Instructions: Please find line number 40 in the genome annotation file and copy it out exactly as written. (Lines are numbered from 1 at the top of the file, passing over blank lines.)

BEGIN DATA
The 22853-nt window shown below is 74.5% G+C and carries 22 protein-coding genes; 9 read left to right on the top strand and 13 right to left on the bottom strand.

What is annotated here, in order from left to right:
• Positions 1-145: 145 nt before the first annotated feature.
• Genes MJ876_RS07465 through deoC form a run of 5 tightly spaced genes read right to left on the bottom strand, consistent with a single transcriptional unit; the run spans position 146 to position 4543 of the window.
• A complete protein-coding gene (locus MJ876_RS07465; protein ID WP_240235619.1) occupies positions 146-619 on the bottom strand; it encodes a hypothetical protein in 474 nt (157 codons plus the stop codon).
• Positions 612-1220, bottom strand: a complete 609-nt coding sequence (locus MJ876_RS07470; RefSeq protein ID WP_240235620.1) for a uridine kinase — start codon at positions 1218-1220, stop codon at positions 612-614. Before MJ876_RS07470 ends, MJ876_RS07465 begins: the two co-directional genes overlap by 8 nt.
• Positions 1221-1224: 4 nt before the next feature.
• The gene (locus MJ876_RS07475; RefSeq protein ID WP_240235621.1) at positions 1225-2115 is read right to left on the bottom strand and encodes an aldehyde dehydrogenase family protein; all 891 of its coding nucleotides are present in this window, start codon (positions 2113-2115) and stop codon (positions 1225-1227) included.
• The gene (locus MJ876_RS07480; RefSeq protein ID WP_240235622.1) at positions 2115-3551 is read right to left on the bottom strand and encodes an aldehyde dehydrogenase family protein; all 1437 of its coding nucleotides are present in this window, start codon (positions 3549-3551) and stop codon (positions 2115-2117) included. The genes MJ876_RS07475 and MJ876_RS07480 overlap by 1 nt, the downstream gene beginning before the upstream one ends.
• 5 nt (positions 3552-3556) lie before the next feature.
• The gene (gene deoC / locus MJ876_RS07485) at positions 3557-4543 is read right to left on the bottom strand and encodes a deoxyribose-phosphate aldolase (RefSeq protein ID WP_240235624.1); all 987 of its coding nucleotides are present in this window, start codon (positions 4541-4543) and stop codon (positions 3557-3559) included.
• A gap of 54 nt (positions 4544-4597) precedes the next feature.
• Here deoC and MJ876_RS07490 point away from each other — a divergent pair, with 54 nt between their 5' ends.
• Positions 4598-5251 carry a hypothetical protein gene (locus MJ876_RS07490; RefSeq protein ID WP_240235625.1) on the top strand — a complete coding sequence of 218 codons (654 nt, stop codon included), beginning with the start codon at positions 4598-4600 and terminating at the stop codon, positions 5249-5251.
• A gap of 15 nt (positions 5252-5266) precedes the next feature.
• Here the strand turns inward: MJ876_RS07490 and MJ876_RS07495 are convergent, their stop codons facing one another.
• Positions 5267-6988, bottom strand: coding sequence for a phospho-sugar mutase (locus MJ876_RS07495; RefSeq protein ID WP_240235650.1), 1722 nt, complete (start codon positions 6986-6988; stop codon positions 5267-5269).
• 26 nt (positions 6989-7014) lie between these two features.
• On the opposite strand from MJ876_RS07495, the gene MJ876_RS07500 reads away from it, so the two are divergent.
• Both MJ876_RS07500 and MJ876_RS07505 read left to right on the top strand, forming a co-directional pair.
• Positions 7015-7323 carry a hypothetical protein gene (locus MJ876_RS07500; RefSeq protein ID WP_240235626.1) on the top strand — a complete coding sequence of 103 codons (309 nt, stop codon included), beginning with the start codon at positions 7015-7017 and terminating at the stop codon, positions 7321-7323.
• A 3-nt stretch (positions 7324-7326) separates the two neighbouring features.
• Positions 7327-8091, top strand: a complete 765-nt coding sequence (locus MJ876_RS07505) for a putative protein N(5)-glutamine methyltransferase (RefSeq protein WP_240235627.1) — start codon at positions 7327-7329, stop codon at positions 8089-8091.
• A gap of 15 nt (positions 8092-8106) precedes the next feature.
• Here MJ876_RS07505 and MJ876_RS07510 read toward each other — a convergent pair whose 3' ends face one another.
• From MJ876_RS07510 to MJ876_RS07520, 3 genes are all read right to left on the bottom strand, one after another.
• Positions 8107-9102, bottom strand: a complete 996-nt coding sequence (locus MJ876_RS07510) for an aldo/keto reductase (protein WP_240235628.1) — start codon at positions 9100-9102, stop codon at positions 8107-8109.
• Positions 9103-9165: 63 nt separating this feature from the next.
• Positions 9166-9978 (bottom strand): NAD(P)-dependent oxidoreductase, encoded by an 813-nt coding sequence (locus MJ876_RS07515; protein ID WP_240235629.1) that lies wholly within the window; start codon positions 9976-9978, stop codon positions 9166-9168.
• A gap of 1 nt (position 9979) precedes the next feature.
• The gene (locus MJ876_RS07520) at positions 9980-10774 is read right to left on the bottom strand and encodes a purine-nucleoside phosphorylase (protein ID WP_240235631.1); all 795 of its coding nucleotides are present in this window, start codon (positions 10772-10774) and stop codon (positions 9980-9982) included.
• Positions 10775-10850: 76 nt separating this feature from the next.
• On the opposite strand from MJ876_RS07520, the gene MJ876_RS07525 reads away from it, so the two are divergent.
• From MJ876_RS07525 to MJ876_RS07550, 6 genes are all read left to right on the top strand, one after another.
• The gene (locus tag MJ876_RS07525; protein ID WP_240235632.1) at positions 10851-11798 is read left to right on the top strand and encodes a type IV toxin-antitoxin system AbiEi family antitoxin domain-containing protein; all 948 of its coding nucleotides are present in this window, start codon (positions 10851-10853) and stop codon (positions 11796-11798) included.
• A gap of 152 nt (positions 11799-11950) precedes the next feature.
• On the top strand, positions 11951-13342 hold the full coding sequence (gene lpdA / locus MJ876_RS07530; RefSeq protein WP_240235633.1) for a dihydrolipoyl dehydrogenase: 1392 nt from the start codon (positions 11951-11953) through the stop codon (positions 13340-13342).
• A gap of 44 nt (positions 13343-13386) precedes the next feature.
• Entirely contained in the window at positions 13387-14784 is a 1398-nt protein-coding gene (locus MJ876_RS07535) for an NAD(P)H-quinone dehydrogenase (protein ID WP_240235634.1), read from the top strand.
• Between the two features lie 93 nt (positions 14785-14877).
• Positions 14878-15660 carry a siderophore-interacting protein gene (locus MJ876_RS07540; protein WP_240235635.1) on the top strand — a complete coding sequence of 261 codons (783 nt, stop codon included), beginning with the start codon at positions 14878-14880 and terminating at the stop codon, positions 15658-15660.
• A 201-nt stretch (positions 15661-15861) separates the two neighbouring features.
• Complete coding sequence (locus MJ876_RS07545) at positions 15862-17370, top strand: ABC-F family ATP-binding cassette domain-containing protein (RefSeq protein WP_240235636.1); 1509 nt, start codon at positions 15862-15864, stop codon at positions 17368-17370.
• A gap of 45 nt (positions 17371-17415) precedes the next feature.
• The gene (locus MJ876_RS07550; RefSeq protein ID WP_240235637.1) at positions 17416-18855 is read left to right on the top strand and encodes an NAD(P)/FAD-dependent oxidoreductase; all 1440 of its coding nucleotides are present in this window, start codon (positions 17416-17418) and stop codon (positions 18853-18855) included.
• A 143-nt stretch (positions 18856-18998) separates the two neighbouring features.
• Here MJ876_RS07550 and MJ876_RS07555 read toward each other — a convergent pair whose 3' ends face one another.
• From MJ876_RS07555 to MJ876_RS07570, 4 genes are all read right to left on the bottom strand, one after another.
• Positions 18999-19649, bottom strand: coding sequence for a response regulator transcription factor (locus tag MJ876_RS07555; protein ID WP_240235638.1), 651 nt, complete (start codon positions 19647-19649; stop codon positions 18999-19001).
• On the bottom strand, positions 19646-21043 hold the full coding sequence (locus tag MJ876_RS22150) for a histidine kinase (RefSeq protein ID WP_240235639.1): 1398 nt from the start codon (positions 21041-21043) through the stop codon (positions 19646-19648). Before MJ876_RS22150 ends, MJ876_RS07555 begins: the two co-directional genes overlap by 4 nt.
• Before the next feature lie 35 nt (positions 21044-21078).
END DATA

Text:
• Between the two features lie 93 nt (positions 14785-14877).